I didn’t lose my virginity until college. It wasn’t because I was religious, or lacked for dates. It’s because I grew up in the Bible belt and the women I dated in high school were either very Christian or their parents were, which meant that, though I did not believe in God myself, I still experienced all the guilt and shame that deeply religious teenagers felt surrounding sex. There were a few times where I nearly had sex, but a mother banged on her daughter’s room at 3 a.m., or another mother walked into a movie theater and caught her daughter in the act, and high-school relationships are fragile, so even though this girlfriend or that girlfriend and I would vow to stay together after her parents told us were were forbidden from ever seeing one another again, eventually the logistics would work against us and we would move on. For roughly four years of high school, I traversed from one two-month relationship to the next, two months being about as long as a teenager can realistically date someone else without either having sex or breaking up.
In college, I had this big romantic notion about applying that two-month rule to my relationships, only it wasn’t so much a romantic notion as it was my crippling fear of sex. I’ve had a lot of trauma — both comedic and otherwise — surrounding sex, so I wanted to make sure that I was with someone long enough to be completely comfortable around her so that she wouldn’t run away when losing my virginity invariably went awry. That something humiliating would happen during the experience wasn’t just a possibility, it was a foregone conclusion.
In my sophomore year of college, I met a woman named, let’s say, “Erin Cory.” Erin was and is a top-notch human being, one of the loveliest, most amazing women I have ever met, and someone horrendously out of my league in terms of class, intelligence, sophistication level, and wit. She very much established a sort of baseline for the kind of person I wanted to spend my life with. We were together for two years before her year abroad, when things unraveled organically, as things tend to do during those study-abroad years.
In any respect, I went into my relationship with Erin having firmly established the two-month rule, and though Erin had been with others before me, she was understanding and accommodating. She gave me shit about it but in a very kind, funny, and flattering kind of way.
The two months expired at the end of January that year, which I remember because I bought a newspaper keepsake the next morning to mark the occasion, and I specifically recall the front-page headline being about the winner of the previous day’s Super Bowl, which means it must have happened on a Sunday night. It was on the carpeted floor of my apartment bedroom. I don’t know why it was on the floor except that nothing says romance like carpet burn. But the room was pitch dark, which I assume was by design so that I would feel more comfortable and at ease my first time.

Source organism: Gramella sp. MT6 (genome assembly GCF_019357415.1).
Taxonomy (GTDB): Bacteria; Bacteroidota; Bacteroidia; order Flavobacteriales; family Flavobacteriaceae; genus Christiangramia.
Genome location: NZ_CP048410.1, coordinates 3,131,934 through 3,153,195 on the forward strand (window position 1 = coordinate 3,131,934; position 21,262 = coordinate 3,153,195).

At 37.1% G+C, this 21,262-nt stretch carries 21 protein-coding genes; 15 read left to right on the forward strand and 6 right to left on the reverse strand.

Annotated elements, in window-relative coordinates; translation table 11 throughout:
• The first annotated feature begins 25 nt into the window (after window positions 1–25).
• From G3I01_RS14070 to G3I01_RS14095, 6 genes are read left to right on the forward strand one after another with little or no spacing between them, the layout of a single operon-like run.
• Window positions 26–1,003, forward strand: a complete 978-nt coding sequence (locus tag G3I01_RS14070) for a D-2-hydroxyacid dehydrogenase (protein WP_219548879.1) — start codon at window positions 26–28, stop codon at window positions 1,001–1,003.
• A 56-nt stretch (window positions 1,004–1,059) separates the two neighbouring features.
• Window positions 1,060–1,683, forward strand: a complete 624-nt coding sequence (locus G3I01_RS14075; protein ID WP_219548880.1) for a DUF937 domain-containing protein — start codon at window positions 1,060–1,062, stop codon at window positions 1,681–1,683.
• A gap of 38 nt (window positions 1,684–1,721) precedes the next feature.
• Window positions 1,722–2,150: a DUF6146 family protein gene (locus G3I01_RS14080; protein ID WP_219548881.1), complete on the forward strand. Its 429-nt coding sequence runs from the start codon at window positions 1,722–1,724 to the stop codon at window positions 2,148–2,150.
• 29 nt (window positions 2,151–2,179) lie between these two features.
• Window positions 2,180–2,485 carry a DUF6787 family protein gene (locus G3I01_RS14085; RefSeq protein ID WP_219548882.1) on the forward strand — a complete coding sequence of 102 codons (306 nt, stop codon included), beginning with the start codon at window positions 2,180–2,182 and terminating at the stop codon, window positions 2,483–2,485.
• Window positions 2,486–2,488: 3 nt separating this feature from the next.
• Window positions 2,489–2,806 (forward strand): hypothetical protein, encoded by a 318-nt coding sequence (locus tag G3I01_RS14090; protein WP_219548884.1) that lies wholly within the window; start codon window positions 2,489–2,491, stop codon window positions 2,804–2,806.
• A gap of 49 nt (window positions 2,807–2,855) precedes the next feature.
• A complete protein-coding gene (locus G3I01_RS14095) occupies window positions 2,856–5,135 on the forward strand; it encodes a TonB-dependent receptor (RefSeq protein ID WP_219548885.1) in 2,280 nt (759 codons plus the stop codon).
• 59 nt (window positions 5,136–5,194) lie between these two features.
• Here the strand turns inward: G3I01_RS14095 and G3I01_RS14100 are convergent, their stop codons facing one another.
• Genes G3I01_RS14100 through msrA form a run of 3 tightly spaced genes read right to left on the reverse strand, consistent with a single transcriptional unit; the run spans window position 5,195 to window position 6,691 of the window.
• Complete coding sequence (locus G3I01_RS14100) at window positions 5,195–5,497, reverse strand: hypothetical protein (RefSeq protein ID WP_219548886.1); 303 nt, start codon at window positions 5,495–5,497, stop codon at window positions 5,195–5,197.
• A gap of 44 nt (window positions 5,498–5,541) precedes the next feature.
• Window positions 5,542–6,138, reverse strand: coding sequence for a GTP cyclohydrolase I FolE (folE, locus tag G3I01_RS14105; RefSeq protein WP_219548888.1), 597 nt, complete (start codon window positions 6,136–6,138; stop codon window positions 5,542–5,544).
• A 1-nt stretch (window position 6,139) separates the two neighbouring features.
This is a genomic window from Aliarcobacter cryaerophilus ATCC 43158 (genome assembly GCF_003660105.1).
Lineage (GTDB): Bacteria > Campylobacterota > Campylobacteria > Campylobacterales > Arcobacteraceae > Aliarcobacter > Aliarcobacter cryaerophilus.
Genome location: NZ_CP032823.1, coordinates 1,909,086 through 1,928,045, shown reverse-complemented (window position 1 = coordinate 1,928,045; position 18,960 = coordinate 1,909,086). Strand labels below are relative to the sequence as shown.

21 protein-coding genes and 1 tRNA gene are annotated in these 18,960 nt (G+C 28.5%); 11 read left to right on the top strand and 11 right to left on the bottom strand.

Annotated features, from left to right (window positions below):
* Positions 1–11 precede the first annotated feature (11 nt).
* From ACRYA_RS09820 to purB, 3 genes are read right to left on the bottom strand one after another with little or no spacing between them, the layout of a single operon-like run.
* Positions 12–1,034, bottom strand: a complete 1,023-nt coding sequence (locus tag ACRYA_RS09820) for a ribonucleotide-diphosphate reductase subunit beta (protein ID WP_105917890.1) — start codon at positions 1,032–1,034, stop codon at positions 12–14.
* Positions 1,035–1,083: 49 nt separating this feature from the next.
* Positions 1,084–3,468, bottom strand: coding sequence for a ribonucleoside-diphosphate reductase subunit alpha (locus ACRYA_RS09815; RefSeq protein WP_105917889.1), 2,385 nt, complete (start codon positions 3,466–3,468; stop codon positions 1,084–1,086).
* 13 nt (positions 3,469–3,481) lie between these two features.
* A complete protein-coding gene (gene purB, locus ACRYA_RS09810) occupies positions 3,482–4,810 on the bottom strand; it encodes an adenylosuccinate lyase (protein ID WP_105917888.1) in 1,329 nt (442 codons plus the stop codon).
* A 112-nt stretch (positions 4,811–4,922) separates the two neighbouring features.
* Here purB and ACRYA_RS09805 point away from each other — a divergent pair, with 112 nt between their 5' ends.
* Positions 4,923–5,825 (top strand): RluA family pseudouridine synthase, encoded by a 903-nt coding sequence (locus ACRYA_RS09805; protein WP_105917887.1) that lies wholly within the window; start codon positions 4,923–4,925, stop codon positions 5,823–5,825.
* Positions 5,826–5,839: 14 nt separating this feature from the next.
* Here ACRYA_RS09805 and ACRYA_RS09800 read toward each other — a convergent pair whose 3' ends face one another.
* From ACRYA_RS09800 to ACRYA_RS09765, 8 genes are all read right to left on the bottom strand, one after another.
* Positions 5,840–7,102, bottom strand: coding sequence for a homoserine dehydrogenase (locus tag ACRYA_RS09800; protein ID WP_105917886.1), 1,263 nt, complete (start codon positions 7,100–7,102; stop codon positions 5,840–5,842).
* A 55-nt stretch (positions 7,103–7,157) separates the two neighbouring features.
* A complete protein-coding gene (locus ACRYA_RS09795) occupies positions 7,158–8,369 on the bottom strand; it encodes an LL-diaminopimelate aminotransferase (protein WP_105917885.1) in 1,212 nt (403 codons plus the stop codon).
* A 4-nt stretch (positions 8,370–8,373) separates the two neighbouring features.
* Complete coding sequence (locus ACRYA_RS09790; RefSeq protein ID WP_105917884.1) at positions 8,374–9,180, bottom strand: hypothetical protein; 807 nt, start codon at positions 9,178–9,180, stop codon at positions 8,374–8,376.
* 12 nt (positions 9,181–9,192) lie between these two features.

And here’s the thing: It lasted forever. I don’t know exactly how long it lasted, but it felt like 45 minutes to an hour, although it might have only been 20-25 minutes. But it went on for an uncomfortably long period of time, well past the “let’s wrap it up” stage of the proceedings. Though it was pitch dark, I specifically recall breaking into a sweat and pools of sweat dripping off my nose and onto Erin’s face.
Only that’s not what happened. After the experience finally came to its conclusion, we both retired to the adjoining bathroom to clean up, and when she turned on the light and looked into the mirror, we realized to my horror that I had not been sweating, because her face was streaked in blood.
My nose had bled. All over Erin’s face. It was a horror show, and all I could do was sort of stand aside and sheepishly offer my apologies as she stood over the sink and washed my blood off of her face.
I mention all of this in the context of Greta Gerwig’s incredible film Lady Bird because it is a semi-autobiographical movie that is funny, and clever, and smart, but most of all, it is honest. I know it’s honest, because while I did not share many of Lady Bird’s coming-of-age experiences specific to women, or to growing up in California, or to attending a Catholic high school, there were still a number of things in Lady Bird about class, about using college to escape our homes and our parents, and about how wistful we felt leaving our hometowns that I found immensely relatable, that struck raw, open nerves.
But also, when Lady Bird lost her virginity, her nose bled. It’s the first time I’d ever heard about that happening to someone else, and I felt very seen in that moment. It’s the kind of detail that can only come from experience, and for me, that authenticity helped to inform everything else about that funny, aching, defiant, wonderful and honest coming-of-age film.
This piece is part of Pajiba’s Favorite Movies of the 2010s series.
Header Image Source: A24